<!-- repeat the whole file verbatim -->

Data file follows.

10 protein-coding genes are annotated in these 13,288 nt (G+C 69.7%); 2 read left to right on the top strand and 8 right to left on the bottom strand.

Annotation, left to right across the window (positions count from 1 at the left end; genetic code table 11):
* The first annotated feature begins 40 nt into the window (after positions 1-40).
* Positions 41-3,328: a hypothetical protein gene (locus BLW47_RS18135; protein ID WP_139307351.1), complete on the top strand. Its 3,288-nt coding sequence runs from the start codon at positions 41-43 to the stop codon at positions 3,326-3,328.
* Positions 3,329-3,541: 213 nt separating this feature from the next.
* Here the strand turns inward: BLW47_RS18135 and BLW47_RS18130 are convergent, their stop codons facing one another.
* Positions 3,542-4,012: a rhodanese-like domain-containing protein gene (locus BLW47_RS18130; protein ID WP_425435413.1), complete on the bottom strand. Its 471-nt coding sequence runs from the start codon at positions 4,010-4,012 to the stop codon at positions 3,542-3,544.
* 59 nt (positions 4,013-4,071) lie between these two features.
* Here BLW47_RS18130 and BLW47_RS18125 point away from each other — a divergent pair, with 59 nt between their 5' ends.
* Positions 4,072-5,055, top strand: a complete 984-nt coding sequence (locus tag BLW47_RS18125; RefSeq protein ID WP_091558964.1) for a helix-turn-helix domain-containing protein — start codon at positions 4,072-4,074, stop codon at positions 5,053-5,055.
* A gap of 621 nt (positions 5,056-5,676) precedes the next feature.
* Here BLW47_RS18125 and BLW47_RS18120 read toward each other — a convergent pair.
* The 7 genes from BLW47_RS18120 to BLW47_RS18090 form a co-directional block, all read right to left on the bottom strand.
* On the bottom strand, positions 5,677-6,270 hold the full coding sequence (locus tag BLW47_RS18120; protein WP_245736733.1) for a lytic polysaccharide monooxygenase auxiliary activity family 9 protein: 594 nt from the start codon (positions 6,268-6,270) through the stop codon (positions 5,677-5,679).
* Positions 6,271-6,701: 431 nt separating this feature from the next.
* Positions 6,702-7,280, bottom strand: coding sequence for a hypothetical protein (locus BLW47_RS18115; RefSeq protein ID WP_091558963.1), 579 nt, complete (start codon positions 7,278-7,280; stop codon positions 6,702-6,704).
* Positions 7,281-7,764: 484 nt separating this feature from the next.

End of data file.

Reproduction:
10 protein-coding genes are annotated in these 13,288 nt (G+C 69.7%); 2 read left to right on the top strand and 8 right to left on the bottom strand.

Annotation, left to right across the window (positions count from 1 at the left end; genetic code table 11):
* The first annotated feature begins 40 nt into the window (after positions 1-40).
* Positions 41-3,328: a hypothetical protein gene (locus BLW47_RS18135; protein ID WP_139307351.1), complete on the top strand. Its 3,288-nt coding sequence runs from the start codon at positions 41-43 to the stop codon at positions 3,326-3,328.
* Positions 3,329-3,541: 213 nt separating this feature from the next.
* Here the strand turns inward: BLW47_RS18135 and BLW47_RS18130 are convergent, their stop codons facing one another.
* Positions 3,542-4,012: a rhodanese-like domain-containing protein gene (locus BLW47_RS18130; protein ID WP_425435413.1), complete on the bottom strand. Its 471-nt coding sequence runs from the start codon at positions 4,010-4,012 to the stop codon at positions 3,542-3,544.
* 59 nt (positions 4,013-4,071) lie between these two features.
* Here BLW47_RS18130 and BLW47_RS18125 point away from each other — a divergent pair, with 59 nt between their 5' ends.
* Positions 4,072-5,055, top strand: a complete 984-nt coding sequence (locus tag BLW47_RS18125; RefSeq protein ID WP_091558964.1) for a helix-turn-helix domain-containing protein — start codon at positions 4,072-4,074, stop codon at positions 5,053-5,055.
* A gap of 621 nt (positions 5,056-5,676) precedes the next feature.
* Here BLW47_RS18125 and BLW47_RS18120 read toward each other — a convergent pair.
* The 7 genes from BLW47_RS18120 to BLW47_RS18090 form a co-directional block, all read right to left on the bottom strand.
* On the bottom strand, positions 5,677-6,270 hold the full coding sequence (locus tag BLW47_RS18120; protein WP_245736733.1) for a lytic polysaccharide monooxygenase auxiliary activity family 9 protein: 594 nt from the start codon (positions 6,268-6,270) through the stop codon (positions 5,677-5,679).
* Positions 6,271-6,701: 431 nt separating this feature from the next.
* Positions 6,702-7,280, bottom strand: coding sequence for a hypothetical protein (locus BLW47_RS18115; RefSeq protein ID WP_091558963.1), 579 nt, complete (start codon positions 7,278-7,280; stop codon positions 6,702-6,704).
* Positions 7,281-7,764: 484 nt separating this feature from the next.